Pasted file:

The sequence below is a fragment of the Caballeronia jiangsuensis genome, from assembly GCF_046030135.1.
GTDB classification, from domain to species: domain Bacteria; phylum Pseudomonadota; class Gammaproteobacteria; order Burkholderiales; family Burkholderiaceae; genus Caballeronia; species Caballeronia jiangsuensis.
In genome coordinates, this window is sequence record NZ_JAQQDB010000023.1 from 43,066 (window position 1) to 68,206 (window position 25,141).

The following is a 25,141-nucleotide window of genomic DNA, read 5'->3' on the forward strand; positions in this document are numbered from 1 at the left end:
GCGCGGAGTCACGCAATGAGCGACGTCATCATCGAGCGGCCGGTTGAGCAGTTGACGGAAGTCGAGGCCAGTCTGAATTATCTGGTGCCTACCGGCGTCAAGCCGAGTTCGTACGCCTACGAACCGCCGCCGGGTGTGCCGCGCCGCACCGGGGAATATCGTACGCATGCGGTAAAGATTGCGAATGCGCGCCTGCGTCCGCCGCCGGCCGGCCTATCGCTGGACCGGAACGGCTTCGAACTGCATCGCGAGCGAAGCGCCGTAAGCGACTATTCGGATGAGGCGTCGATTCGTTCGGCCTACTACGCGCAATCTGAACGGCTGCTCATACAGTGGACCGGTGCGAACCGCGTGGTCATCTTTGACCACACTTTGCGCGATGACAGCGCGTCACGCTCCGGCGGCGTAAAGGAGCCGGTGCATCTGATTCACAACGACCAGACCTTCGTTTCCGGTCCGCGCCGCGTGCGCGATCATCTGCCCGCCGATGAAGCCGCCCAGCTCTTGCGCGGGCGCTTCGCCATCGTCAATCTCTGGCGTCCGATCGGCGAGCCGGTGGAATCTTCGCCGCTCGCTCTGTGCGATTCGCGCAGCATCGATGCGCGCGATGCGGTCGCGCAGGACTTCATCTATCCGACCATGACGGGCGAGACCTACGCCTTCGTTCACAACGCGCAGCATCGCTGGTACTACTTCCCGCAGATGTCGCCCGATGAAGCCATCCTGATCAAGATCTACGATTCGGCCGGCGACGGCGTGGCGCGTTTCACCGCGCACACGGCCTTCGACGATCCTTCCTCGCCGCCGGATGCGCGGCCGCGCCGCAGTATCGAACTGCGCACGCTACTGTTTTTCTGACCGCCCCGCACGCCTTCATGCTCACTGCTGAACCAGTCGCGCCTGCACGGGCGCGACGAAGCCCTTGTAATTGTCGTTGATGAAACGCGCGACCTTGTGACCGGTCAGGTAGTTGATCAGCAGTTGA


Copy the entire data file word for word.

The sequence below is a fragment of the Caballeronia jiangsuensis genome, from assembly GCF_046030135.1.
GTDB classification, from domain to species: domain Bacteria; phylum Pseudomonadota; class Gammaproteobacteria; order Burkholderiales; family Burkholderiaceae; genus Caballeronia; species Caballeronia jiangsuensis.
In genome coordinates, this window is sequence record NZ_JAQQDB010000023.1 from 43,066 (window position 1) to 68,206 (window position 25,141).

The following is a 25,141-nucleotide window of genomic DNA, read 5'->3' on the forward strand; positions in this document are numbered from 1 at the left end:
GCGCGGAGTCACGCAATGAGCGACGTCATCATCGAGCGGCCGGTTGAGCAGTTGACGGAAGTCGAGGCCAGTCTGAATTATCTGGTGCCTACCGGCGTCAAGCCGAGTTCGTACGCCTACGAACCGCCGCCGGGTGTGCCGCGCCGCACCGGGGAATATCGTACGCATGCGGTAAAGATTGCGAATGCGCGCCTGCGTCCGCCGCCGGCCGGCCTATCGCTGGACCGGAACGGCTTCGAACTGCATCGCGAGCGAAGCGCCGTAAGCGACTATTCGGATGAGGCGTCGATTCGTTCGGCCTACTACGCGCAATCTGAACGGCTGCTCATACAGTGGACCGGTGCGAACCGCGTGGTCATCTTTGACCACACTTTGCGCGATGACAGCGCGTCACGCTCCGGCGGCGTAAAGGAGCCGGTGCATCTGATTCACAACGACCAGACCTTCGTTTCCGGTCCGCGCCGCGTGCGCGATCATCTGCCCGCCGATGAAGCCGCCCAGCTCTTGCGCGGGCGCTTCGCCATCGTCAATCTCTGGCGTCCGATCGGCGAGCCGGTGGAATCTTCGCCGCTCGCTCTGTGCGATTCGCGCAGCATCGATGCGCGCGATGCGGTCGCGCAGGACTTCATCTATCCGACCATGACGGGCGAGACCTACGCCTTCGTTCACAACGCGCAGCATCGCTGGTACTACTTCCCGCAGATGTCGCCCGATGAAGCCATCCTGATCAAGATCTACGATTCGGCCGGCGACGGCGTGGCGCGTTTCACCGCGCACACGGCCTTCGACGATCCTTCCTCGCCGCCGGATGCGCGGCCGCGCCGCAGTATCGAACTGCGCACGCTACTGTTTTTCTGACCGCCCCGCACGCCTTCATGCTCACTGCTGAACCAGTCGCGCCTGCACGGGCGCGACGAAGCCCTTGTAATTGTCGTTGATGAAACGCGCGACCTTGTGACCGGTCAGGTAGTTGATCAGCAGTTGA